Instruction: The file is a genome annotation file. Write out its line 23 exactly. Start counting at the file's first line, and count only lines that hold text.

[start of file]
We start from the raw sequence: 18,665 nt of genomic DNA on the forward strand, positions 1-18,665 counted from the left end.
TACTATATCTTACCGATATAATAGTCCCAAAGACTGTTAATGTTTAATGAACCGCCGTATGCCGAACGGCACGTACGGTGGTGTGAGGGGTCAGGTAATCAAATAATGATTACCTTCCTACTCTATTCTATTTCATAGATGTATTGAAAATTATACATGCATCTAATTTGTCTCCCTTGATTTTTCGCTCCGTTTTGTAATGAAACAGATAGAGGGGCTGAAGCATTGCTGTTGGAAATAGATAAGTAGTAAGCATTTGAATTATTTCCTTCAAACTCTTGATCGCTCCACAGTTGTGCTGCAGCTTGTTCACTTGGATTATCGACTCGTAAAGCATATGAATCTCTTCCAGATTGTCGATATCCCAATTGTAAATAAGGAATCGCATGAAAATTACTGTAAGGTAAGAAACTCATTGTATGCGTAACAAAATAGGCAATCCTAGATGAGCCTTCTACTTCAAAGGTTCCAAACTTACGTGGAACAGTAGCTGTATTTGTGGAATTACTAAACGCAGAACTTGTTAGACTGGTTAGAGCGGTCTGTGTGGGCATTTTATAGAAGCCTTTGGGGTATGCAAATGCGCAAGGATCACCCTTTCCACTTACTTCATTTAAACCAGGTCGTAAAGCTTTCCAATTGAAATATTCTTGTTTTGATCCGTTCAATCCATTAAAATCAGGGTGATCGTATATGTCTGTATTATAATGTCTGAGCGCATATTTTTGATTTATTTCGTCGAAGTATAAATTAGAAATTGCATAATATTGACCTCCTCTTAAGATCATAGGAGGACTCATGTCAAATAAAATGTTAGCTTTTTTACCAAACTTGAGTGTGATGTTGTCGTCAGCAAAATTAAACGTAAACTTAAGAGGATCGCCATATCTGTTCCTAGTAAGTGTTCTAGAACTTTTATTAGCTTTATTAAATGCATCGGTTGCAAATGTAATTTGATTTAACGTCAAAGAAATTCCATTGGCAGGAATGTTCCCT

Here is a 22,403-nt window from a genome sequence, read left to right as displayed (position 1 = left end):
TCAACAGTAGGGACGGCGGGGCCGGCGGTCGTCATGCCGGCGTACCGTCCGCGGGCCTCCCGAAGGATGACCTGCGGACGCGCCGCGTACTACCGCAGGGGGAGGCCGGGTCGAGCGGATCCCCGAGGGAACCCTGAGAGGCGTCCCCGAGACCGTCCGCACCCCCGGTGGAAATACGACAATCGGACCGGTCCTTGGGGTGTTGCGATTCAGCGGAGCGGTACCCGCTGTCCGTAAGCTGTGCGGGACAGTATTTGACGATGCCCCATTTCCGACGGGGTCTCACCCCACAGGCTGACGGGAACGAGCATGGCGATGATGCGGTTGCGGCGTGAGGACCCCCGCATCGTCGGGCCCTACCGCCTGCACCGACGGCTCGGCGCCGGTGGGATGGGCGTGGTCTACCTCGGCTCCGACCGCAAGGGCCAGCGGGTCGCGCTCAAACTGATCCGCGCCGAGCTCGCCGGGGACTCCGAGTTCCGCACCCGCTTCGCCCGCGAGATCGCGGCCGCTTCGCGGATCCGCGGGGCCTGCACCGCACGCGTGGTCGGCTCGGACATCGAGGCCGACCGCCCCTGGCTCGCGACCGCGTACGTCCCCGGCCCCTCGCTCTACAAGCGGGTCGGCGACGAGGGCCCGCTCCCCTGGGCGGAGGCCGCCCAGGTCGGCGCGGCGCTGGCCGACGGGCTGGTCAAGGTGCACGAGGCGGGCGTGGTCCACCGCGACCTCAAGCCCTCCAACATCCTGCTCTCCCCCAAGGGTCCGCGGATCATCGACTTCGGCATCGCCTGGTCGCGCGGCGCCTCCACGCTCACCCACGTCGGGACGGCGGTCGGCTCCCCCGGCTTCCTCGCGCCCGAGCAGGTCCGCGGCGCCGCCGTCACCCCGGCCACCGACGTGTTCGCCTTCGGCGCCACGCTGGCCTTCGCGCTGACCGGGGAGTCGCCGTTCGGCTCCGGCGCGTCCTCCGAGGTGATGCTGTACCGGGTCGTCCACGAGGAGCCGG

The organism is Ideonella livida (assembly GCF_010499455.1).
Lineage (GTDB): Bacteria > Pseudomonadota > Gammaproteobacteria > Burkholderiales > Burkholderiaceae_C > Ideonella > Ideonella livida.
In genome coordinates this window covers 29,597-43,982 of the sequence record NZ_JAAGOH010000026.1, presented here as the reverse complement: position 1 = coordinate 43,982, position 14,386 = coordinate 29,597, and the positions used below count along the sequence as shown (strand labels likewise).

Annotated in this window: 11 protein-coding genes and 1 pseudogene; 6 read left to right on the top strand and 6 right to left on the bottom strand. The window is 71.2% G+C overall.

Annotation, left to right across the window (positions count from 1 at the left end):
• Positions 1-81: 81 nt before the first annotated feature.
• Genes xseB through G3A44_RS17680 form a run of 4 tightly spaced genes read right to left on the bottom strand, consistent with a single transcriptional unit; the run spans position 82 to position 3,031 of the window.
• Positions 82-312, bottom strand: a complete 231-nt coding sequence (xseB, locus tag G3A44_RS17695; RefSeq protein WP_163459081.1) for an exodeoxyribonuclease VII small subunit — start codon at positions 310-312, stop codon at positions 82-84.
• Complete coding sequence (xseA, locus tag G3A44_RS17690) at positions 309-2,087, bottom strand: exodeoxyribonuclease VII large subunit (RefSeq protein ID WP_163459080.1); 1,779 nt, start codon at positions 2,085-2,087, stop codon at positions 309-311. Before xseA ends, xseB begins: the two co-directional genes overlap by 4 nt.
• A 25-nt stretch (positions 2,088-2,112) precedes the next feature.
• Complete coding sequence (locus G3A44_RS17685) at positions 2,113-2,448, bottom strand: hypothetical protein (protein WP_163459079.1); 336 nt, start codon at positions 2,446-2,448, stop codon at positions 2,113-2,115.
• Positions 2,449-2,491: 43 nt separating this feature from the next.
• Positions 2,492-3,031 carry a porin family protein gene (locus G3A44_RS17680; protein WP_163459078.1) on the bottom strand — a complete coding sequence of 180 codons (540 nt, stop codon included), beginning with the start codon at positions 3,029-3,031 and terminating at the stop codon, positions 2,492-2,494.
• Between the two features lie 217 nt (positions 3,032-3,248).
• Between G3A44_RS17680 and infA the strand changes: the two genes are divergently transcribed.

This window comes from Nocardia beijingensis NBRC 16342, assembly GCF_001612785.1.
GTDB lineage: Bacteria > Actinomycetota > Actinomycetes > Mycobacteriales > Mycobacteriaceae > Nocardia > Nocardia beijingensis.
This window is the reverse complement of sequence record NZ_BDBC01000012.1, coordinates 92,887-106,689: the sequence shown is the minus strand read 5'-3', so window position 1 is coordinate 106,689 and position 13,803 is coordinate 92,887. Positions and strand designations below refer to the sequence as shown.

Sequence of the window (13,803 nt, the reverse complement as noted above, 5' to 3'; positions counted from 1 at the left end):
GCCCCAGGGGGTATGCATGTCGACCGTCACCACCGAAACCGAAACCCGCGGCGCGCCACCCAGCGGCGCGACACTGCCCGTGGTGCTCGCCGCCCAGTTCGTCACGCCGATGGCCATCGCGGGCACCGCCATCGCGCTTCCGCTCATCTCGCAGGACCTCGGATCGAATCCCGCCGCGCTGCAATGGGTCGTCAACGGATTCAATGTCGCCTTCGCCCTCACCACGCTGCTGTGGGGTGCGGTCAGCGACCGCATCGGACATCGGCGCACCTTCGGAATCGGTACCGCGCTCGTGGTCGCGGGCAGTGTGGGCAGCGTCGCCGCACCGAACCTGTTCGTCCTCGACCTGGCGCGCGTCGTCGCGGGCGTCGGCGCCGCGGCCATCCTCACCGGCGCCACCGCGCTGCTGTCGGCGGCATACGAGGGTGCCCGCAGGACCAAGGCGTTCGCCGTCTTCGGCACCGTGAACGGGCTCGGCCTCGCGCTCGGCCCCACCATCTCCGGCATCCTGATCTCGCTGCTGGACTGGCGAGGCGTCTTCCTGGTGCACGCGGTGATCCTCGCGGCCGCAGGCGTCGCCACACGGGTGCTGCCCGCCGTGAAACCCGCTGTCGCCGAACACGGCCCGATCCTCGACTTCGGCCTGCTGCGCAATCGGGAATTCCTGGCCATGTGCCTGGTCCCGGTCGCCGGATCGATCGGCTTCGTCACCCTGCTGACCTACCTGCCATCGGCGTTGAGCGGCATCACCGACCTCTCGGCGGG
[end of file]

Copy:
Sequence of the window (13,803 nt, the reverse complement as noted above, 5' to 3'; positions counted from 1 at the left end):